Thursday, March 1, 2012

The trouble with greed

On Monday,  the National Academy of Sciences published the results of a series of studies conducted by psychologists from the University of California, Berkeley and the University of Toronto that found what many of us already knew: Greed is in fact quite bad, and those most likely to celebrate it find it easier to lie, cheat and, yes—even take candy from a baby—than the less materially driven among us.

The researchers—who were led by a Berkeley doctoral candidate named Paul Piff—conducted seven individual experiments in an effort to determine what effect, if any, social status has on ethical behavior. Piff and his colleagues used a standard gauge of socioeconomic status based on wealth, occupational prestige and education to show, among other things, that people from higher income groups are far more likely to drive aggressively, cheat at games of chance, behave underhandedly in business negotiations, and, when given the opportunity, take things that don’t belong to them.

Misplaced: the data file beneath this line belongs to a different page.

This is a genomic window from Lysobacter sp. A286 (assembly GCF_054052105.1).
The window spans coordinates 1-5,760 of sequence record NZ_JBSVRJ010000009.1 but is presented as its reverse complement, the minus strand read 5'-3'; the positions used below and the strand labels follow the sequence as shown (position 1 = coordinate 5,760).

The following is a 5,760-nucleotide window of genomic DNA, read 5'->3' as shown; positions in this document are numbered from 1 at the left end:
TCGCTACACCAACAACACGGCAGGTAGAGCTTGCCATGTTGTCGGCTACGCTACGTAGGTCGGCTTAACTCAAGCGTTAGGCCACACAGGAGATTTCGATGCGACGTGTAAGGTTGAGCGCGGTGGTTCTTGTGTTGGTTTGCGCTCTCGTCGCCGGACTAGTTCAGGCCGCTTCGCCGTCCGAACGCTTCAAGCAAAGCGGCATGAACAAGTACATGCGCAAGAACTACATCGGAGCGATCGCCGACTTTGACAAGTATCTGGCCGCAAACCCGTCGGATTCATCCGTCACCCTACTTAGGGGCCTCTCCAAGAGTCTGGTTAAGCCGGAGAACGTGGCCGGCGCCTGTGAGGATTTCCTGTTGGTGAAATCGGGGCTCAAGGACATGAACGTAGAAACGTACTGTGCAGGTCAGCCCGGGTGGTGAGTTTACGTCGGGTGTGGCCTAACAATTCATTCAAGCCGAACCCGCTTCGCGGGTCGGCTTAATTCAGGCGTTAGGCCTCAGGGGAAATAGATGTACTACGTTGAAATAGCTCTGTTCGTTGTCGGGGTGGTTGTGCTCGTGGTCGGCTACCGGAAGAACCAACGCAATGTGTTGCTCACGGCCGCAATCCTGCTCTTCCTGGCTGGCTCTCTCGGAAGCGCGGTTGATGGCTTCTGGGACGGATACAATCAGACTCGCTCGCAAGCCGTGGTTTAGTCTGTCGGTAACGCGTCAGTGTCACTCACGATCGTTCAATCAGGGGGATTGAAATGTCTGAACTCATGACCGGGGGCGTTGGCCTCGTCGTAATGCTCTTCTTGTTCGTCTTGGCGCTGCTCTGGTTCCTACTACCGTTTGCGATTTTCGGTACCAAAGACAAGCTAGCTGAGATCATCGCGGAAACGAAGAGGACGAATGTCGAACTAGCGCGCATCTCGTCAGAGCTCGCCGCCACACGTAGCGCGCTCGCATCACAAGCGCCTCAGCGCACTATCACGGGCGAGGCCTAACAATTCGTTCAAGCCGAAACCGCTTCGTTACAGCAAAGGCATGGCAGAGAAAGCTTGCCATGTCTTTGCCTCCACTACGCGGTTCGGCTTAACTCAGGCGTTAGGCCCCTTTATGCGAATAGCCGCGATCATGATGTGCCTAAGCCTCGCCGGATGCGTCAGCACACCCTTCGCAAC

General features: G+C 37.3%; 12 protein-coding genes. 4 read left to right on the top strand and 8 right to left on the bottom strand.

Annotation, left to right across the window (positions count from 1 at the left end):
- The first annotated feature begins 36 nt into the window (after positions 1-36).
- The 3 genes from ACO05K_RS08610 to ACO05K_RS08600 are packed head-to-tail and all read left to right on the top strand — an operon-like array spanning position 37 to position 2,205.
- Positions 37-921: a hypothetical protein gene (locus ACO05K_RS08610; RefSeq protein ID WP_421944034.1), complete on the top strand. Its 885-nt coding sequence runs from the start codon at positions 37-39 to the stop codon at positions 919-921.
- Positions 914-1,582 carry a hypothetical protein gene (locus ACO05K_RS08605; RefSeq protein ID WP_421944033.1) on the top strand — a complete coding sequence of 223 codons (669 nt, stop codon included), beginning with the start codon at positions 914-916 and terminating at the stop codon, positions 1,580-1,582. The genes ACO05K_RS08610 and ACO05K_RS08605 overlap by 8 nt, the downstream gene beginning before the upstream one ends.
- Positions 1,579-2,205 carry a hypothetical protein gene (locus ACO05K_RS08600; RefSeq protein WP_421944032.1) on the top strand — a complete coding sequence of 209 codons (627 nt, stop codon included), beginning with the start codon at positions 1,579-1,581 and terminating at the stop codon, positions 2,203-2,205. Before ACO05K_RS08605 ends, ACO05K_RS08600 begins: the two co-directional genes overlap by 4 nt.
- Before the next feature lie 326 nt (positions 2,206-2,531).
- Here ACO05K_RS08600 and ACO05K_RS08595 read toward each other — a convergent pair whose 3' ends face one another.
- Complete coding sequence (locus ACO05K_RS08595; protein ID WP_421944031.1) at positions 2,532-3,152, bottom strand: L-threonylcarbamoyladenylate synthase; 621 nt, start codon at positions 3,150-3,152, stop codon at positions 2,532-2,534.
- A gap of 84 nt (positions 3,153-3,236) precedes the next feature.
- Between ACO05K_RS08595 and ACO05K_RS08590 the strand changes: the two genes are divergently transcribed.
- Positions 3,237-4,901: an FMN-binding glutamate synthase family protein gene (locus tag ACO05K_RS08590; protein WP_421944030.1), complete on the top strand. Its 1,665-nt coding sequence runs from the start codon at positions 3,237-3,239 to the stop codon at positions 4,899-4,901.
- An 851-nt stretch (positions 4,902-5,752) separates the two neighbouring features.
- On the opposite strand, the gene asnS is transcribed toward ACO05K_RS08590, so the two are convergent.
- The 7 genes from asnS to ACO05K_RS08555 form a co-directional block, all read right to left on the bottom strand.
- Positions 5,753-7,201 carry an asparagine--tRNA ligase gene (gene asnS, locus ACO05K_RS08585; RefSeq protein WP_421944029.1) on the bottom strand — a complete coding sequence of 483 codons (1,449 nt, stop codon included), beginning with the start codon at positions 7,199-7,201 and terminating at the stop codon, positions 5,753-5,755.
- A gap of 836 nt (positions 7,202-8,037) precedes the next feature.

“I think that, in general, as a person’s station in society increases, that is, as their position in the socioeconomic hierarchy increases, their self-focused tendencies also increase,” said Piff. “The more wealth and status a person has, the more likely they are to see themselves as deserving of that status, perhaps even entitled, independent of others, powerful, and so forth.”  Click here to read at The Philly Post